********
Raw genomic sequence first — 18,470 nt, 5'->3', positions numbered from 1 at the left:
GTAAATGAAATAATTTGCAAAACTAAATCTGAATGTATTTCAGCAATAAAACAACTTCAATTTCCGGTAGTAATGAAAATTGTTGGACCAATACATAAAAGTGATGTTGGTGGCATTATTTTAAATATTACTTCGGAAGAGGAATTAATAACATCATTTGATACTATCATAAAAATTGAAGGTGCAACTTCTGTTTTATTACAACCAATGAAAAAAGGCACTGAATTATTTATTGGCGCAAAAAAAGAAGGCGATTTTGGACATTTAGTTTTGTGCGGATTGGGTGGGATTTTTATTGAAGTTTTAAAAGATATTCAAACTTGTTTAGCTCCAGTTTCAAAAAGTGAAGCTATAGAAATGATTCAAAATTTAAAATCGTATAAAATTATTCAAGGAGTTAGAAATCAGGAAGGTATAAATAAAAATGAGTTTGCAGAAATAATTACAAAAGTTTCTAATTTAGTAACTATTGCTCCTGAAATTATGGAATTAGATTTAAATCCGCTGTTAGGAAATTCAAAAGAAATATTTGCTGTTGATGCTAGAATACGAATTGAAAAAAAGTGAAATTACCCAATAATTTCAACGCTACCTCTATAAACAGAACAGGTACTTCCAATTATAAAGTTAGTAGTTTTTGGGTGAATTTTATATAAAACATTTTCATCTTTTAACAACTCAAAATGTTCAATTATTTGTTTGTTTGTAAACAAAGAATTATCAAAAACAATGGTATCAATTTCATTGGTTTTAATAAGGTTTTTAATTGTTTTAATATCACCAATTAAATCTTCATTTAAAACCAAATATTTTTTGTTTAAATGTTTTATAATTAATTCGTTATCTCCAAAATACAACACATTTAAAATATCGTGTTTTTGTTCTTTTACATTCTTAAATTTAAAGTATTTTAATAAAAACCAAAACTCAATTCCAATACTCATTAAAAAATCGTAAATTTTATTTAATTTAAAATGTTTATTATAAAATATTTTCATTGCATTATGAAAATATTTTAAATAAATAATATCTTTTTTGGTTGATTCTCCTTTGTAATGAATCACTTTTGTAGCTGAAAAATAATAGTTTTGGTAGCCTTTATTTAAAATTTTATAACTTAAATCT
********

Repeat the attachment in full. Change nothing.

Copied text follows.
Raw genomic sequence first — 18,470 nt, 5'->3', positions numbered from 1 at the left:
GTAAATGAAATAATTTGCAAAACTAAATCTGAATGTATTTCAGCAATAAAACAACTTCAATTTCCGGTAGTAATGAAAATTGTTGGACCAATACATAAAAGTGATGTTGGTGGCATTATTTTAAATATTACTTCGGAAGAGGAATTAATAACATCATTTGATACTATCATAAAAATTGAAGGTGCAACTTCTGTTTTATTACAACCAATGAAAAAAGGCACTGAATTATTTATTGGCGCAAAAAAAGAAGGCGATTTTGGACATTTAGTTTTGTGCGGATTGGGTGGGATTTTTATTGAAGTTTTAAAAGATATTCAAACTTGTTTAGCTCCAGTTTCAAAAAGTGAAGCTATAGAAATGATTCAAAATTTAAAATCGTATAAAATTATTCAAGGAGTTAGAAATCAGGAAGGTATAAATAAAAATGAGTTTGCAGAAATAATTACAAAAGTTTCTAATTTAGTAACTATTGCTCCTGAAATTATGGAATTAGATTTAAATCCGCTGTTAGGAAATTCAAAAGAAATATTTGCTGTTGATGCTAGAATACGAATTGAAAAAAAGTGAAATTACCCAATAATTTCAACGCTACCTCTATAAACAGAACAGGTACTTCCAATTATAAAGTTAGTAGTTTTTGGGTGAATTTTATATAAAACATTTTCATCTTTTAACAACTCAAAATGTTCAATTATTTGTTTGTTTGTAAACAAAGAATTATCAAAAACAATGGTATCAATTTCATTGGTTTTAATAAGGTTTTTAATTGTTTTAATATCACCAATTAAATCTTCATTTAAAACCAAATATTTTTTGTTTAAATGTTTTATAATTAATTCGTTATCTCCAAAATACAACACATTTAAAATATCGTGTTTTTGTTCTTTTACATTCTTAAATTTAAAGTATTTTAATAAAAACCAAAACTCAATTCCAATACTCATTAAAAAATCGTAAATTTTATTTAATTTAAAATGTTTATTATAAAATATTTTCATTGCATTATGAAAATATTTTAAATAAATAATATCTTTTTTGGTTGATTCTCCTTTGTAATGAATCACTTTTGTAGCTGAAAAATAATAGTTTTGGTAGCCTTTATTTAAAATTTTATAACTTAAATCT